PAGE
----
There’s no doubt the 2021 drought across the Prairies had widespread negative impacts.
Heading into the 2022 season there was a lot of concern for herbicide carryover, but as Warren Ward, agronomy specialist with the Canola Council of Canada explains, there is some positive carryover to keep in mind: nitrogen carryover. Across Saskatchewan especially, there seemed to be a consistent carryover of nitrogen in those drought stricken fields, says Ward.
“One of the ways of knowing or verifying that is using soil tests, and there was a bit of an uptake last year in terms of soil testing in the fall,” explains Ward. “I think a lot of people realize I applied this much nitrogen, but only removed that much in terms of a crop. So where is the rest of it? In a lot of cases, it was sitting right there in the field.”
Ward was on hand at the Western Applied Research Centre (WARC) Field Day at Scott, Sask., where showed a field that had a 45 pound nitrogen carryover rate in the soil from the previous year.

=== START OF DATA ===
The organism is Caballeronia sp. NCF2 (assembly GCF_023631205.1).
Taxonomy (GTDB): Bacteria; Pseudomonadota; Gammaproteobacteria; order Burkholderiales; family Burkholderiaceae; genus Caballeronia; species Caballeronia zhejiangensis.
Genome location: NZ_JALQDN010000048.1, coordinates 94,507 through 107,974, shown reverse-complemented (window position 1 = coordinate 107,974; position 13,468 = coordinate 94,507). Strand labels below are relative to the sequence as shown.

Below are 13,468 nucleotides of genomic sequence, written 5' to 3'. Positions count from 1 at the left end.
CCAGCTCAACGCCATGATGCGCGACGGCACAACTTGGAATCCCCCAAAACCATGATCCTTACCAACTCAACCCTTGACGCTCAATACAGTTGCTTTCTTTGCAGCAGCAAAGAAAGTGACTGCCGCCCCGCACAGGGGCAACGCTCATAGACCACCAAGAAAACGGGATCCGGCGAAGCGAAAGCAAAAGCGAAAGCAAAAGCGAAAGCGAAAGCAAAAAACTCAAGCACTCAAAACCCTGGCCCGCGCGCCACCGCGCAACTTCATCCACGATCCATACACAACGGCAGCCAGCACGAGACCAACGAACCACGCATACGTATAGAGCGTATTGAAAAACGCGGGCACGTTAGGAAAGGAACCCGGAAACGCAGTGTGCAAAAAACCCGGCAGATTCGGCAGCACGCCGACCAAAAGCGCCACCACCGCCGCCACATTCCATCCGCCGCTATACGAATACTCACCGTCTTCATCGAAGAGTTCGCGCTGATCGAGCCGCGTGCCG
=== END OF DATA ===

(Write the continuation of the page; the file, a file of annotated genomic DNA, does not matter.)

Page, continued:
“That’s higher than they would normally expect to see. So that combined with the really dry conditions we had last year, now we’ve got some moisture happening this year. So we’ve got access to that nitrogen that was left there. Hopefully, we’ve accounted for it by doing a soil test. So we can adjust our fertilizer rates this year, and also account for that mineralization that’s going to happen in the soil now that we have some moisture there to drive that process as well,” says Ward.
Learn more in the full conversation with Warren Ward and RealAgriculture’s Brittany Warner, below:
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